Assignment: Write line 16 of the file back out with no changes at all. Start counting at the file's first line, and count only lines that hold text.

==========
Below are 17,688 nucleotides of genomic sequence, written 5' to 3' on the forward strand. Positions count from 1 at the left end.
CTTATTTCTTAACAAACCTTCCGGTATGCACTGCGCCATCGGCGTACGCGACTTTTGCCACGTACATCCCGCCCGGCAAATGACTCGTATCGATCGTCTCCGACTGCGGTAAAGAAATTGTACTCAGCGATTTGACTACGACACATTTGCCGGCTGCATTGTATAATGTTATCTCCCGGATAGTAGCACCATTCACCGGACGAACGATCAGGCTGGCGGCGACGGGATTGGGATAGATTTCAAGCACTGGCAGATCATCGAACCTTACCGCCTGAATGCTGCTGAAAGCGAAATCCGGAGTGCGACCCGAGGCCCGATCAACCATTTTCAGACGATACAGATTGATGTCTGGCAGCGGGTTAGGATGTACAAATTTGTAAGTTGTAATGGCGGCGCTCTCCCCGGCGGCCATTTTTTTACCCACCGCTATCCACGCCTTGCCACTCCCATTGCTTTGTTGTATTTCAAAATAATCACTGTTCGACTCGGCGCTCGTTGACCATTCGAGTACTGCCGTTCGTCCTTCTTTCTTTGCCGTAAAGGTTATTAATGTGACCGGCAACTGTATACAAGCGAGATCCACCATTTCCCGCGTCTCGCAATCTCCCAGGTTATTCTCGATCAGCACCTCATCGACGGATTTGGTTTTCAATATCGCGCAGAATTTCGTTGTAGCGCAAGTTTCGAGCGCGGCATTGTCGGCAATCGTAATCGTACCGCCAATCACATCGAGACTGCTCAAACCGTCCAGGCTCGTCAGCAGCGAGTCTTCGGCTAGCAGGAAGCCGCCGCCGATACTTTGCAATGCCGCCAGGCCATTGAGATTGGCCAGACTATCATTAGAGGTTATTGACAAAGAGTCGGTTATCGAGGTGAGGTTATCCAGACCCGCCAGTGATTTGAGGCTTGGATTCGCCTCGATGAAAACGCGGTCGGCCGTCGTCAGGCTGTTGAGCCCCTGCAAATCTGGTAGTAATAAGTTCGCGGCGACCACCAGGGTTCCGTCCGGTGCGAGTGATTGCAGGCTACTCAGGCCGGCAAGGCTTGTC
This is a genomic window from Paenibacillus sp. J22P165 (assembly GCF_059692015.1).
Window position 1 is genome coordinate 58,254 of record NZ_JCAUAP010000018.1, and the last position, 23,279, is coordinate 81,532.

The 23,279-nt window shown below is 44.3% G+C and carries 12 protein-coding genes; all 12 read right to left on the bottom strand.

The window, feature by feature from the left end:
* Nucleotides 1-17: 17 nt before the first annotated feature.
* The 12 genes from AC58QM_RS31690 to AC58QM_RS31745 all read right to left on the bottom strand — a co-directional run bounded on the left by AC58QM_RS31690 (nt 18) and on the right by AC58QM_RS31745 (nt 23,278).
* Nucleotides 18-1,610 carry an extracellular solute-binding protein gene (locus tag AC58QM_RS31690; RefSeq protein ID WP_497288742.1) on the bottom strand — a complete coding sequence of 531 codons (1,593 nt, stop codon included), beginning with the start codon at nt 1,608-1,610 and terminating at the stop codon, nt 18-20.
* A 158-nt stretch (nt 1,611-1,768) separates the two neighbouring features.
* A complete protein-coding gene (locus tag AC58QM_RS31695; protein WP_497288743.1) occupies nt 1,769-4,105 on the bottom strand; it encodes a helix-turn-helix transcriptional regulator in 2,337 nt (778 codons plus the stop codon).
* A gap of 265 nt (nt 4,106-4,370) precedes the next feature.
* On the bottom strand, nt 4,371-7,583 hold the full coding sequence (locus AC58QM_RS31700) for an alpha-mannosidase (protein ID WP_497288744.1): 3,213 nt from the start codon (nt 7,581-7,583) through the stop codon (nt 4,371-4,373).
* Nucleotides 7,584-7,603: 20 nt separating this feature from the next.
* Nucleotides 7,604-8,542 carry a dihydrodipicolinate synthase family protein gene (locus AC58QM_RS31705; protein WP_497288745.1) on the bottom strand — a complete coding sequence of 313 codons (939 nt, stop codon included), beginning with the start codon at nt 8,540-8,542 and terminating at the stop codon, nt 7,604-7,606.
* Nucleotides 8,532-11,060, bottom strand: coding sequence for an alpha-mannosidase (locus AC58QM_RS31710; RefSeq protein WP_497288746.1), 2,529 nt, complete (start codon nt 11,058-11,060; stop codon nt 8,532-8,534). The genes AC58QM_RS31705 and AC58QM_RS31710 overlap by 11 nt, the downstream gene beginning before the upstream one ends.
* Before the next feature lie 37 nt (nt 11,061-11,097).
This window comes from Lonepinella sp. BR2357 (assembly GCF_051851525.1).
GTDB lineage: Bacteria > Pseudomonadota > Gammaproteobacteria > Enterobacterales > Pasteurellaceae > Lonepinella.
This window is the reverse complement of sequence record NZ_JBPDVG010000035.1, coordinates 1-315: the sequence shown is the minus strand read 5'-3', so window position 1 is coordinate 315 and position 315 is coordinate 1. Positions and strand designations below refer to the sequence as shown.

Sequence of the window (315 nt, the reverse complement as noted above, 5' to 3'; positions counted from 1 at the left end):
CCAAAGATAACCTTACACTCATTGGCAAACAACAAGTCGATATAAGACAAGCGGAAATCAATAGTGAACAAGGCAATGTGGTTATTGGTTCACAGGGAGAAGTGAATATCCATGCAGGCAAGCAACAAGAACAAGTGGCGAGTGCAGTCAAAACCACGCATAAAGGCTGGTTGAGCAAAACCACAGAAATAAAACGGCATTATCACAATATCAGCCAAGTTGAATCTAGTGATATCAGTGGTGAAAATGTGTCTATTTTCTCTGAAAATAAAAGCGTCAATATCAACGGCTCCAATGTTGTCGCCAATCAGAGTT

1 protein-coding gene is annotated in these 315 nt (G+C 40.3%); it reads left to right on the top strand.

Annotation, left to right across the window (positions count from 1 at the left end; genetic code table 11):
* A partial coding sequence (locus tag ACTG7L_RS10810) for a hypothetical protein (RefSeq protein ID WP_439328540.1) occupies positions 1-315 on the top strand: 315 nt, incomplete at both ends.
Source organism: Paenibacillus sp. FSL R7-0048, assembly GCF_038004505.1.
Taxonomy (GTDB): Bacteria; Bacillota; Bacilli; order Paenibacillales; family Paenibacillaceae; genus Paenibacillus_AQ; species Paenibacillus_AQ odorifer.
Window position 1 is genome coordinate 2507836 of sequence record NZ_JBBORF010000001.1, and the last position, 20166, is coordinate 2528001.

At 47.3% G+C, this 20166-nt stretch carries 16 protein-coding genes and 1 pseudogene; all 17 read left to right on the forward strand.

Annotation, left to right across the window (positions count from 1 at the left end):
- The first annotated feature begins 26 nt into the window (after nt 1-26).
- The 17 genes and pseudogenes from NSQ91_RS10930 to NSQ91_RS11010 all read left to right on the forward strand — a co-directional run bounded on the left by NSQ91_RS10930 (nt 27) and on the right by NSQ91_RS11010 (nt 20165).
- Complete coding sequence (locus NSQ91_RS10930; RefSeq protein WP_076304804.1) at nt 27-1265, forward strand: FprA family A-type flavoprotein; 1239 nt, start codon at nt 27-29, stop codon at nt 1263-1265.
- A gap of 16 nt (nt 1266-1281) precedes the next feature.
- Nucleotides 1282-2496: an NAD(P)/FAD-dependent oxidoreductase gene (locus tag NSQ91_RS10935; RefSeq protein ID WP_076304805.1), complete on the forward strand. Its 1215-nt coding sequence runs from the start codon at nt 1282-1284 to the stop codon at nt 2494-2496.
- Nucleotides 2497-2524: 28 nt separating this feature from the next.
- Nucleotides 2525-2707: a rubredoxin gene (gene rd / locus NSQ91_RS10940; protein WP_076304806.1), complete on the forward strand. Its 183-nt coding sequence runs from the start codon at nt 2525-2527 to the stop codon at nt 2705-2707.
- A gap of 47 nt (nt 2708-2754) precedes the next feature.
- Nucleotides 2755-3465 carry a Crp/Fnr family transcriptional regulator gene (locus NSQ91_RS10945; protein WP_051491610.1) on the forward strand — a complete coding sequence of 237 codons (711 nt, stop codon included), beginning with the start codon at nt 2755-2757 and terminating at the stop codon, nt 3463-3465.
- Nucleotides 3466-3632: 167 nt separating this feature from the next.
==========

* Nucleotides 8,532-11,060, bottom strand: coding sequence for an alpha-mannosidase (locus AC58QM_RS31710; RefSeq protein WP_497288746.1), 2,529 nt, complete (start codon nt 11,058-11,060; stop codon nt 8,532-8,534). The genes AC58QM_RS31705 and AC58QM_RS31710 overlap by 11 nt, the downstream gene beginning before the upstream one ends.